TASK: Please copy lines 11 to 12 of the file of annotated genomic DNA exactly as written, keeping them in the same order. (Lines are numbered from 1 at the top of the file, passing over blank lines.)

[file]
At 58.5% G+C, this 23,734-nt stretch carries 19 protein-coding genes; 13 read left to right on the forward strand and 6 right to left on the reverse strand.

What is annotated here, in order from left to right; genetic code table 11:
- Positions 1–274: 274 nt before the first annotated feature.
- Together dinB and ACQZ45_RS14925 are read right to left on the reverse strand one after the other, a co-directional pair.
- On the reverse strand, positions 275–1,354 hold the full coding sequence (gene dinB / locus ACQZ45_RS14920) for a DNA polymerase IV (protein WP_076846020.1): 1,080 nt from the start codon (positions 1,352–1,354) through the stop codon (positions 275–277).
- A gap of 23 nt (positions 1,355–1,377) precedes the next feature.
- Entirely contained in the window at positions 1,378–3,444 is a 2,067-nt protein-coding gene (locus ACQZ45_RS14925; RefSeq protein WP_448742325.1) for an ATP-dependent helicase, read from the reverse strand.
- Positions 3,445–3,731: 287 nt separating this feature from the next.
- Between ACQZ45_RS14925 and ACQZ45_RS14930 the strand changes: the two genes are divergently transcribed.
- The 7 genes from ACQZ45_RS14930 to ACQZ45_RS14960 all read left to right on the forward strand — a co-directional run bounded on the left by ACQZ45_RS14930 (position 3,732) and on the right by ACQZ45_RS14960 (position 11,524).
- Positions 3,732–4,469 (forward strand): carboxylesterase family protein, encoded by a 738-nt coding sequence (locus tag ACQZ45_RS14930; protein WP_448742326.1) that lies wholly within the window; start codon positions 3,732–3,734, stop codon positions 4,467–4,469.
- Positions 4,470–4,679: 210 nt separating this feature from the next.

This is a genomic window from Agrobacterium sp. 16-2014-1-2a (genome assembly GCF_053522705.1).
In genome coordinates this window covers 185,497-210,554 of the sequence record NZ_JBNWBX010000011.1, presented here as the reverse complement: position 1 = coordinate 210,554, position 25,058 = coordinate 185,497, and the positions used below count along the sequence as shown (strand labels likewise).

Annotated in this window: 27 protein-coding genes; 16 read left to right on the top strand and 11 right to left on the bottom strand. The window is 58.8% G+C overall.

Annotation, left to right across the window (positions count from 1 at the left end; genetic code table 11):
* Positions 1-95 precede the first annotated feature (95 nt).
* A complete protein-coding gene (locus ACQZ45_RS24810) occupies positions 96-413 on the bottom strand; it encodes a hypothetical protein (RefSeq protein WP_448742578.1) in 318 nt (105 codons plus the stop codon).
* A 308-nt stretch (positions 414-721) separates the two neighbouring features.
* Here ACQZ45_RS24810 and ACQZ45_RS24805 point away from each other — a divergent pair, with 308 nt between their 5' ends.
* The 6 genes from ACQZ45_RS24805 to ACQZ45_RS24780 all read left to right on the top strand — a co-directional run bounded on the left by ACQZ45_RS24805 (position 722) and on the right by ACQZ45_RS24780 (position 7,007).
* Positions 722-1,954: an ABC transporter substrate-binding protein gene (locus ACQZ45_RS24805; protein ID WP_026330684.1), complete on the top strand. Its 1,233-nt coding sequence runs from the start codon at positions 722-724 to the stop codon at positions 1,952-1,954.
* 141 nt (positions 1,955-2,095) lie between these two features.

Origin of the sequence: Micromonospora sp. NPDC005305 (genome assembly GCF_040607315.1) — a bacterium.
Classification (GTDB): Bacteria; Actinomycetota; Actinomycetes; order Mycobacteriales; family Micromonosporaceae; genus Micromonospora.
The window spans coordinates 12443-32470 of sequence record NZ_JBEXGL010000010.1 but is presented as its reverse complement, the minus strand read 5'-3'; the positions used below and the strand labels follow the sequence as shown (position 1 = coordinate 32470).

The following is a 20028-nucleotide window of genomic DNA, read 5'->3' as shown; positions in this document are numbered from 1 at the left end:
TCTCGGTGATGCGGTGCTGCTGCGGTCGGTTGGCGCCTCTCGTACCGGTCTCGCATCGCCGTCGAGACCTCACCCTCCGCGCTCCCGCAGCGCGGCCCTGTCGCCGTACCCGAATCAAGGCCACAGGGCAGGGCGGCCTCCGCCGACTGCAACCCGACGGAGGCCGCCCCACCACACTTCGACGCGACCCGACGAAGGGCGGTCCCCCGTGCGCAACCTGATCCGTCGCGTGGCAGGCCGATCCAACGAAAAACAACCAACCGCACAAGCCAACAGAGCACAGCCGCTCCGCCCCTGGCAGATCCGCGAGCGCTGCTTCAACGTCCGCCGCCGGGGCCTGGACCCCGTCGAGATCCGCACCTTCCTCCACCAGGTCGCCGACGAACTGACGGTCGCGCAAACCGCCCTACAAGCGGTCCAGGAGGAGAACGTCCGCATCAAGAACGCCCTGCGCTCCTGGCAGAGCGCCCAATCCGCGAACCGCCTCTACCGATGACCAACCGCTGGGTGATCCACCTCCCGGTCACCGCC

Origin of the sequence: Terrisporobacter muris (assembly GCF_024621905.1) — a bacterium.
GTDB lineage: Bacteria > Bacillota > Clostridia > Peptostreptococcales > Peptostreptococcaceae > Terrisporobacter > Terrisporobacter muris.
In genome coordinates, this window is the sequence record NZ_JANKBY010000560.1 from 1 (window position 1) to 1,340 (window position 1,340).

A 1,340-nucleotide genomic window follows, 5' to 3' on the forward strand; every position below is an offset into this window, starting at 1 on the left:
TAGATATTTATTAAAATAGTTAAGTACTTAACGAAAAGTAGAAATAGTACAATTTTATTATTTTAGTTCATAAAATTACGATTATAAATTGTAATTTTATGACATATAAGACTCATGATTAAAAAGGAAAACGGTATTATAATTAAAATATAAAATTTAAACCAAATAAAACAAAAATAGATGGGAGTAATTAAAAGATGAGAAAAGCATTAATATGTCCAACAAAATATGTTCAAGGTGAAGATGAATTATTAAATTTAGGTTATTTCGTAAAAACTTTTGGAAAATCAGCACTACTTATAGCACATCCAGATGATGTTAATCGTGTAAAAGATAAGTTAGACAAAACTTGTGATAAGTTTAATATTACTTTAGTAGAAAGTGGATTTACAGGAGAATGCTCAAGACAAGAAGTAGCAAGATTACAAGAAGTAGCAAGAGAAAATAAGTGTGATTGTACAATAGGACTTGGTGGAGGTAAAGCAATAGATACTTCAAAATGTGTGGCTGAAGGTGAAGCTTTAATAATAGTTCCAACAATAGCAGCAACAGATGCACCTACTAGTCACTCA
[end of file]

- Positions 3,732–4,469 (forward strand): carboxylesterase family protein, encoded by a 738-nt coding sequence (locus tag ACQZ45_RS14930; protein WP_448742326.1) that lies wholly within the window; start codon positions 3,732–3,734, stop codon positions 4,467–4,469.
- Positions 4,470–4,679: 210 nt separating this feature from the next.